However, I once spent $40 on a purse I expected to use for 5 years. When it fell apart in 9 months, I was furious. That purse was not made well enough to warrant price tag. I sent a letter to the manufacturer (which you should always do when you are disappointed–feedback is crucial for companies to improve their products) and put them on my “do not buy” list. Luckily, those instances are rare. I do a lot of research before I buy (online reviews, yes please!), and I buy from retailers with excellent return policies.
I have already bought a pair of red flats (to replace the pair that didn’t fit me and hurt my feet) and black around-the-house flats from Simple (who promises sustainable, comfortable, biodegradable footwear). That will probably be it.
A word about stockings…
I try to wear pantyhose and tights in the cooler months, and stockings with garter belts in the summer. There is a polish an outfit gets from stockings. They say, “I pay attention to details.” However, stockings require maintenance (hand washing and a bottle of clear nail polish in your desk in case of runs), and they are expensive, which is a huge issue if you don’t take care of them or are accident prone. (Tip: I find wearing a pair of gloves while putting stockings on helps reduce snags and helps prolong the lives of pricey stockings profoundly.)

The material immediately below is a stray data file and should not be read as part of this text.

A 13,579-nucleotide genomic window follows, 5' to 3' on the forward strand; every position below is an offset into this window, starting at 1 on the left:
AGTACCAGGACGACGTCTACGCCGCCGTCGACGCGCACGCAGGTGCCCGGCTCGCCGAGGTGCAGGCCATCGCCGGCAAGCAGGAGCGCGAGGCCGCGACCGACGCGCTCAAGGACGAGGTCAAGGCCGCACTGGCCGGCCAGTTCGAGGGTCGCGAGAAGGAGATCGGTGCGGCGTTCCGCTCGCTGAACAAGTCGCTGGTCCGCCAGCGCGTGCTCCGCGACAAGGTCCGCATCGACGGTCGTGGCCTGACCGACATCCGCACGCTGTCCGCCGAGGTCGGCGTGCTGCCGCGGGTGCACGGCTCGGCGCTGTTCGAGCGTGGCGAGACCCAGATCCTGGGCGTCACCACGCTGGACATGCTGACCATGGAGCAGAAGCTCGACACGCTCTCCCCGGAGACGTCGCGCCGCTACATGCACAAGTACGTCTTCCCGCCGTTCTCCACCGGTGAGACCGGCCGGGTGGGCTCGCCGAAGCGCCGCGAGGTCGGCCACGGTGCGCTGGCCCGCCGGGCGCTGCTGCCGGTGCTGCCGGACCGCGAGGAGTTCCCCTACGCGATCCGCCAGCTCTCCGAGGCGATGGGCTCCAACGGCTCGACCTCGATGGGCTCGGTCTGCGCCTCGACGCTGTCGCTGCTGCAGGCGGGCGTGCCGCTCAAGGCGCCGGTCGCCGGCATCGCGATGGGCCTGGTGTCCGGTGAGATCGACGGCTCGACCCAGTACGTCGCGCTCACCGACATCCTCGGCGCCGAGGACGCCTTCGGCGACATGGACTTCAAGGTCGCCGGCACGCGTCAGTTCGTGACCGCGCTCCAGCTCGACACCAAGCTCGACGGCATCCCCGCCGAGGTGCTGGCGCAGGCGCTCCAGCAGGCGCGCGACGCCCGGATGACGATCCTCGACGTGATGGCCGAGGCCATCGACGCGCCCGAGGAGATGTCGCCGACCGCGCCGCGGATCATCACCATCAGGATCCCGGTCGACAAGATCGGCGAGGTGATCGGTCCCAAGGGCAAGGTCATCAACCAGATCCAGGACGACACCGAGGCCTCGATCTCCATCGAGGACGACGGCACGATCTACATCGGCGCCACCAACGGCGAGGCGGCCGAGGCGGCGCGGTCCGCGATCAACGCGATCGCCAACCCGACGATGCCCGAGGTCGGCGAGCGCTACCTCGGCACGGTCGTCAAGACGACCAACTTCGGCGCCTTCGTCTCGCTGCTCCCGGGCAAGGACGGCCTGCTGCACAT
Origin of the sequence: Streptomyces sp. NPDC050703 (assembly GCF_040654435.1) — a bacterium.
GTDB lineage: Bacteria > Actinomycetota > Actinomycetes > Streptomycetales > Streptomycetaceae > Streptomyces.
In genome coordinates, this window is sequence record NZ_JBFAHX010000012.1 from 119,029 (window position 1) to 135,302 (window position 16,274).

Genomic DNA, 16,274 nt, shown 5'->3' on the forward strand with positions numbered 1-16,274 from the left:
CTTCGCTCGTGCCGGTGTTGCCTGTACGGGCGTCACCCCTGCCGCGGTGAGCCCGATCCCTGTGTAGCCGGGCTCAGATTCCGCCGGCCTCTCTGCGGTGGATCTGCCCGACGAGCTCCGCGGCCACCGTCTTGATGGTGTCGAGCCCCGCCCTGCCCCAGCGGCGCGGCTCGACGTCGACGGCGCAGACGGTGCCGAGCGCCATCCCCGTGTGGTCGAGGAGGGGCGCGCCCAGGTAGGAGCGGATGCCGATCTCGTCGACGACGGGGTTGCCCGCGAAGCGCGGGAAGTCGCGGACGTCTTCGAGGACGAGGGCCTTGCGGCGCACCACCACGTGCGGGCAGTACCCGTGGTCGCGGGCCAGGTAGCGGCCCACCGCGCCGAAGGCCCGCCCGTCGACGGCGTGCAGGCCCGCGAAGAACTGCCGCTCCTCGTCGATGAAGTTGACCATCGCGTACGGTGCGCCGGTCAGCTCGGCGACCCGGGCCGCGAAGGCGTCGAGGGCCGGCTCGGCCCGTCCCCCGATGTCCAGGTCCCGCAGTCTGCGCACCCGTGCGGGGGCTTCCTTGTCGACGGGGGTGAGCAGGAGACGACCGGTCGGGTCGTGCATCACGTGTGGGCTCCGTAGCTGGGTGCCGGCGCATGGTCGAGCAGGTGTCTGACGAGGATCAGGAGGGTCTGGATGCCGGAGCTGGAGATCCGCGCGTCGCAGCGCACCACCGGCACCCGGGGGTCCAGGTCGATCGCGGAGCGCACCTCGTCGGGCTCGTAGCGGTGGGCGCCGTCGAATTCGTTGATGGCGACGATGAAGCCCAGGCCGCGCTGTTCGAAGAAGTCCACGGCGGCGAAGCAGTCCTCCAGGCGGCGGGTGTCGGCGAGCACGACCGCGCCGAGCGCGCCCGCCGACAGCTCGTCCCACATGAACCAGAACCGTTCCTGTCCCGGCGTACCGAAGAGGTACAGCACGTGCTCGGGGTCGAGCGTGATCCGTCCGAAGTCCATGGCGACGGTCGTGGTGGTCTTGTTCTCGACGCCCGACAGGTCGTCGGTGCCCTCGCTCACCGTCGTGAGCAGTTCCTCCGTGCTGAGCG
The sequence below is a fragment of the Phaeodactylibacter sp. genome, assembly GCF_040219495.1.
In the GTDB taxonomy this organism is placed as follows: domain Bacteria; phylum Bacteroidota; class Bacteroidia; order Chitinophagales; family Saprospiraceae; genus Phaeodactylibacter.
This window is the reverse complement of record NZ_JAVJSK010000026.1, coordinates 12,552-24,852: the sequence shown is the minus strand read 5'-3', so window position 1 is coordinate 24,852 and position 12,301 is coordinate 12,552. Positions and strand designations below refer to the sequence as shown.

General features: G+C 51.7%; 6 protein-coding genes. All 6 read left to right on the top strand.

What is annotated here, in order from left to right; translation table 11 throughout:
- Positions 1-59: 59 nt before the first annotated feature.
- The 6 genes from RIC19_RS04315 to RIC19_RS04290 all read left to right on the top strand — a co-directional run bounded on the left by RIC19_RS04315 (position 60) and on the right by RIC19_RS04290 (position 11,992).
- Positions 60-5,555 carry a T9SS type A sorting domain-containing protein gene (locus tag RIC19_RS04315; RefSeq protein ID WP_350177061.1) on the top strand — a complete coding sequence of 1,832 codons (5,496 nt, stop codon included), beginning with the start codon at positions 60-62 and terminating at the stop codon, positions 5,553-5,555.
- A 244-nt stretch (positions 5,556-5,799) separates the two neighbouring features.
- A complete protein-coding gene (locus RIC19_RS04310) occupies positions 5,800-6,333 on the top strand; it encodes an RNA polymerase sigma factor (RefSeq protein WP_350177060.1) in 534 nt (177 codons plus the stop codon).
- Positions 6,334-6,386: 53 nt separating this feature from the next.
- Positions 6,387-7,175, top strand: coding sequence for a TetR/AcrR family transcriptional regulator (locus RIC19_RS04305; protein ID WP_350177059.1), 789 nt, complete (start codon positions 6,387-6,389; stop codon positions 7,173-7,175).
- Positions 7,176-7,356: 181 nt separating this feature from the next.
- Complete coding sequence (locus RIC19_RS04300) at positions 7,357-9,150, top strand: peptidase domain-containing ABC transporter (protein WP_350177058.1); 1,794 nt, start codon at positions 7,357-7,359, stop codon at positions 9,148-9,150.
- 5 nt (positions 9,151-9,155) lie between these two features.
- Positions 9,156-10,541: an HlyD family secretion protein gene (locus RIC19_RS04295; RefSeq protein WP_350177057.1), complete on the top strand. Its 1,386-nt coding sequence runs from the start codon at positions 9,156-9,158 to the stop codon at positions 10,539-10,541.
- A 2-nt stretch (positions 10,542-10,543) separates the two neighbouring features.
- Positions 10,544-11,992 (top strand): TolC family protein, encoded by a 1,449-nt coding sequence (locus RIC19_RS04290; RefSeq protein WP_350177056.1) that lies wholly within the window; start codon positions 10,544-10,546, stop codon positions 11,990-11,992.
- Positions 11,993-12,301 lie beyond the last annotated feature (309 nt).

Last year I stopped wearing stockings in summer for two reasons:
- Finding affordable stockings became an issue (i.e. I could not longer find my favorite brand at stores in the area).
- I tried ordering expensive stockings online, but found that the sizing was impossible to sort out because of my height. Since the return policies on such things are draconian, I do not have $40 to spend trying to figure out which size stocking–if any–at Stocking Girl doesn’t leave me with saggy ankles. There’s nothing like paying $18 + shipping to show off your brand new retro bi-color backseams with… saggy ankles. Urf.
I don’t know if I’ll try again this year. Summer without stockings in NC was definitely comfortable.
All right, I’m done being a total girly girl. Going to play Pokemon to cleanse my system!